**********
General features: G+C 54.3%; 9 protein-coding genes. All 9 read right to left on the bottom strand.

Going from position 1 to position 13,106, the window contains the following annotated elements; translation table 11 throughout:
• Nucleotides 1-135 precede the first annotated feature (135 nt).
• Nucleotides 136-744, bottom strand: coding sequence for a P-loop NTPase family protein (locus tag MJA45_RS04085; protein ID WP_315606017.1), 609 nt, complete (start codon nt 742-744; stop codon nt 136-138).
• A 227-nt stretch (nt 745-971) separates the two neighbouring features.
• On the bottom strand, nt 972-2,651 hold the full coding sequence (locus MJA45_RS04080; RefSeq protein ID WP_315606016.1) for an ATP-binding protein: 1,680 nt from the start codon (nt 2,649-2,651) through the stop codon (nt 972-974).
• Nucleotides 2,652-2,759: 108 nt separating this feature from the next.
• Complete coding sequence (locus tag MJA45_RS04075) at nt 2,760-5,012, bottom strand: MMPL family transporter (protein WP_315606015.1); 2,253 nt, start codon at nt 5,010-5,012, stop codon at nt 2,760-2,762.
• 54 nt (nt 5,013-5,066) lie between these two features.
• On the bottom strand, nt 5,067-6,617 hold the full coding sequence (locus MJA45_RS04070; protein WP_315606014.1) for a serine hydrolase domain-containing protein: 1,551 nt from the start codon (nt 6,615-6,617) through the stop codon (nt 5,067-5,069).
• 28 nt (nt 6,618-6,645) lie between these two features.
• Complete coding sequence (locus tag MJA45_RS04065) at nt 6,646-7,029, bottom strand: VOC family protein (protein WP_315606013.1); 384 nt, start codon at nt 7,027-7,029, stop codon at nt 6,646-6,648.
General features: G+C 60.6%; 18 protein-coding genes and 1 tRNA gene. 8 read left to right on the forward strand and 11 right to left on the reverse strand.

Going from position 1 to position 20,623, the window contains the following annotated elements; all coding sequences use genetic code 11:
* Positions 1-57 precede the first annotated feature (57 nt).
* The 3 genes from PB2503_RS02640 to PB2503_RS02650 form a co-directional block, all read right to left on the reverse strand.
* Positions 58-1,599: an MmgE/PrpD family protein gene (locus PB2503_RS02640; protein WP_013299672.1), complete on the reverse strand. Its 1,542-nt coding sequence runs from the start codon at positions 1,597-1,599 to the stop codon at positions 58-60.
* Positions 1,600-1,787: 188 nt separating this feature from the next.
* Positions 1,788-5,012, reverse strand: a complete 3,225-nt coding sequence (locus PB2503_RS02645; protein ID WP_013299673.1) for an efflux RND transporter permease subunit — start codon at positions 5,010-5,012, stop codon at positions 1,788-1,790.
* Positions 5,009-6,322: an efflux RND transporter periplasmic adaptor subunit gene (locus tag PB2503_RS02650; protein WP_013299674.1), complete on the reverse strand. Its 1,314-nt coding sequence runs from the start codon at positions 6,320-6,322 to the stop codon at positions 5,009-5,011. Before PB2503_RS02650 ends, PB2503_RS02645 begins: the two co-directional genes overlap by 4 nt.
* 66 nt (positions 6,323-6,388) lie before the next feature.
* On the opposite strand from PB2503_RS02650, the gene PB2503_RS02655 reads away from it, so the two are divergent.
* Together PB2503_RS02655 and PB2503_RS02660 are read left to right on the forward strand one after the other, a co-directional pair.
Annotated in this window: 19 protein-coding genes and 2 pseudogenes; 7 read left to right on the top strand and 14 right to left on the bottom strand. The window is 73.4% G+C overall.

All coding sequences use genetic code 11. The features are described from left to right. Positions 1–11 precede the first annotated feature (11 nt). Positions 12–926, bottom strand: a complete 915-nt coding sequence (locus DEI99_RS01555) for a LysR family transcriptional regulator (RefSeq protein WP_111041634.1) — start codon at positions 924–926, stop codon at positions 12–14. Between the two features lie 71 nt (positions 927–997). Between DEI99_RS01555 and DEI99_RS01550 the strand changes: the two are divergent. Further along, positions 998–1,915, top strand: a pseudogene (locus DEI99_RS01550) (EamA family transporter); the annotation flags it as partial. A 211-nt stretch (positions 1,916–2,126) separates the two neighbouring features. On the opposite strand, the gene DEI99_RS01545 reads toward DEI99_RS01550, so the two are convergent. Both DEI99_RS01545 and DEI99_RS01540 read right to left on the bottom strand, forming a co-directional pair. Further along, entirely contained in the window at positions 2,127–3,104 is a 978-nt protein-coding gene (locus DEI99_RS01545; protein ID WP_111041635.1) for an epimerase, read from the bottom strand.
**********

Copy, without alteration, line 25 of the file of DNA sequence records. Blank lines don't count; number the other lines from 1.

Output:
All coding sequences use genetic code 11. The features are described from left to right. Positions 1–11 precede the first annotated feature (11 nt). Positions 12–926, bottom strand: a complete 915-nt coding sequence (locus DEI99_RS01555) for a LysR family transcriptional regulator (RefSeq protein WP_111041634.1) — start codon at positions 924–926, stop codon at positions 12–14. Between the two features lie 71 nt (positions 927–997). Between DEI99_RS01555 and DEI99_RS01550 the strand changes: the two are divergent. Further along, positions 998–1,915, top strand: a pseudogene (locus DEI99_RS01550) (EamA family transporter); the annotation flags it as partial. A 211-nt stretch (positions 1,916–2,126) separates the two neighbouring features. On the opposite strand, the gene DEI99_RS01545 reads toward DEI99_RS01550, so the two are convergent. Both DEI99_RS01545 and DEI99_RS01540 read right to left on the bottom strand, forming a co-directional pair. Further along, entirely contained in the window at positions 2,127–3,104 is a 978-nt protein-coding gene (locus DEI99_RS01545; protein ID WP_111041635.1) for an epimerase, read from the bottom strand.